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Social Security News

Sen. Casey to Close Social Security Loopholes Allowing Philly Basement Case

Basement case suspects held 4 mentally disabled captives while taking their SSA benefits

Sen. Bob Casey (D-PA)Dec. 2, 2011 - A bill introduced in the Senate this week will close loopholes in the Social Security system that allowed suspects in the Philadelphia basement case to bilk their captives of their Social Security benefits and avoid police for years. Senator Bob Casey (D-PA) says his bill will give the SSA access to government databases and increase the number of fraud investigators at the agency.

The legislation will finally give the SSA the tools and resources required to perform a criminal background check on every person who applies to serve as a representative payee, including the FBI’s National Crime Information Center (NCIC) system.

Sen. Casey serves on the Senate’s Special Committee on Aging and on the Subcommittee for Primary Health & Aging of the Health Education, Labor and Pensions Committee.

 

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For years, suspects in the Philadelphia basement case were allowed to collect Social Security checks on behalf of children, teens and the adults with disabilities, even though they would have failed a routine criminal background check.

If enacted at the time the primary suspect applied to be a representative payee, Senator Casey’s bill would have ensured the denial of her application.

The bill will allow SSA to access existing government databases that identify violent criminals who would not be eligible to serve as representative payees - the status the suspects in the Philadelphia basement-case used to bilk their captives of their benefits. This bill would also increase the number of SSA fraud investigators so that every person who applies to be a representative payee goes through a criminal background check.

"The horrors that took place in the Tacony basement case are deeply troubling, and we must do everything we can to ensure this never, ever happens again," Senator Casey said. "This legislation will ensure that the Social Security Administration has the resources and the tools it needs to stop another situation like this in its tracks."

A 2004 law, The Social Security Protection Act, contained a provision barring individuals who have been imprisoned for more than a year from becoming representative payees, who are eligible to cash someone else's check.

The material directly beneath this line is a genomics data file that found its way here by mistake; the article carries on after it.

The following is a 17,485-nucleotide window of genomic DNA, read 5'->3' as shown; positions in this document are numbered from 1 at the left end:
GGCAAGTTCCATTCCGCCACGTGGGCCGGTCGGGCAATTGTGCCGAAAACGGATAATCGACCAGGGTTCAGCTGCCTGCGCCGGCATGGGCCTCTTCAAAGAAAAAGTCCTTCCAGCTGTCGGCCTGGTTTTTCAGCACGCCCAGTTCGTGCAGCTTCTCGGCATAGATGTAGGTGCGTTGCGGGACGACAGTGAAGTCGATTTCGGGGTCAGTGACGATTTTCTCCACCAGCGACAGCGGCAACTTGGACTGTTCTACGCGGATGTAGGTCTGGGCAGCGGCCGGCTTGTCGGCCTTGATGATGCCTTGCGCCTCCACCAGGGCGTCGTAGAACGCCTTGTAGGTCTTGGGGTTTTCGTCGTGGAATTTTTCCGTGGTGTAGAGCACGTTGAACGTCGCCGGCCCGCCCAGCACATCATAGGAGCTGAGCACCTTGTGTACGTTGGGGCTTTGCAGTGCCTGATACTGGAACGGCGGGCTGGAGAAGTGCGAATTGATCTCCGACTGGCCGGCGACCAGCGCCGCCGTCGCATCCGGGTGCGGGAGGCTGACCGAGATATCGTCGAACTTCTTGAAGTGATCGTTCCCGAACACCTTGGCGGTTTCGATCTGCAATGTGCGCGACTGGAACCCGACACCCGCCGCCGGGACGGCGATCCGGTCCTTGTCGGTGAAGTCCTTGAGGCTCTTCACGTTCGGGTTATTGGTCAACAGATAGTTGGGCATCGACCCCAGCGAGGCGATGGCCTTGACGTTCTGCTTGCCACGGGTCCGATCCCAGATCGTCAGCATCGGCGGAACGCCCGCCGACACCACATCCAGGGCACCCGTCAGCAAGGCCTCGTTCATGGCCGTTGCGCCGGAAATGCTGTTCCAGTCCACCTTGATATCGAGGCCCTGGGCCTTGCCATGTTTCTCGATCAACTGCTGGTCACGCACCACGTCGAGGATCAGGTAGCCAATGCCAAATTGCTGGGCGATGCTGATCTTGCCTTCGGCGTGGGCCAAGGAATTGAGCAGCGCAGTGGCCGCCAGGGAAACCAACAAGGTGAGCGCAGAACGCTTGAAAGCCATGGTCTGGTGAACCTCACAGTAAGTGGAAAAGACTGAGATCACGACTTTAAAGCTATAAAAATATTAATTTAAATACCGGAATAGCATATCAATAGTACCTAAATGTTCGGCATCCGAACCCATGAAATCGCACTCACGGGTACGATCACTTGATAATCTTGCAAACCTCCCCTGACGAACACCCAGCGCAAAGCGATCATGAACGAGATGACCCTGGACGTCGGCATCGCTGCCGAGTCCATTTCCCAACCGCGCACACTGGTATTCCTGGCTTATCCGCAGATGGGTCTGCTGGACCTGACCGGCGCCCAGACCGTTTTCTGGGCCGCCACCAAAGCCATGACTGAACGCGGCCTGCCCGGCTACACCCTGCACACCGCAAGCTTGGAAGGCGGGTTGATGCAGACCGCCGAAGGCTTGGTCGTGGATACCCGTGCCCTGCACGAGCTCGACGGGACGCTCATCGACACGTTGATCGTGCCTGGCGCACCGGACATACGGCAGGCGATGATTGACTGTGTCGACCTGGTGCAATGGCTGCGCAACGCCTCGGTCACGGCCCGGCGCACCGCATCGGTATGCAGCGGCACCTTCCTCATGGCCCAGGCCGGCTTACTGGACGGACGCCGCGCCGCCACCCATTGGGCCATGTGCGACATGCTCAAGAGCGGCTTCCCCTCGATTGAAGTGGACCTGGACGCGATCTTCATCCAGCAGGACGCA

The 2004 law authorized the Social Security Administration to identify those ineligible felons, but a 2010 report by the agency’s Inspector General showed that SSA staff routinely failed to perform thorough criminal background checks and that the agency’s self-reporting program was unreliable.

According to the SSA, there are two factors that prevent the agency from checking the criminal background of every representative payee applicant. First, the agency is unable to access government databases that contain criminal background information; and second, the SSA also does not have enough staff to perform a background check on every applicant.

News About the Philadelphia Case

Suspect in Pennsylvania Basement Captivity Case Found Competent

PHILADELPHIA (11/16/2011)– A Philadelphia judge has declared the alleged ringleader behind the imprisonment of four mentally disabled adults competent to stand trial, even though she was found mildly retarded by a doctor, MyFoxPhilly.com reports.

Linda Weston and three others, including her daughter and her boyfriend, are accused of holding four disabled people captive in a basement dungeon in Tacony.

On Wednesday, a court in Philadelphia determined Weston has some level of mental retardation. She apparently couldn't spell "cat" or remember who is president (she thought it was President Bush).

The court ruled that Weston will get 60 days of treatment, and her preliminary hearing is set for Dec. 19.

Weston and her accomplices are accused of running a massive fraud operation by holding their victims captive in a basement and collecting their Social Security disability benefits. More at Fox News

Update: Tacony gag order

Nov. 6, 2011 - Lawyers for Philadelphia Media Network Inc., parent of the The Inquirer, Daily News and philly.com, on Friday formally appealed a gag order issued last Wednesday in the case of four people charged with imprisoning four mentally disabled individuals in a Tacony basement to steal their Social Security disability benefits. More at Philadelphia Inquirer

 

 

 

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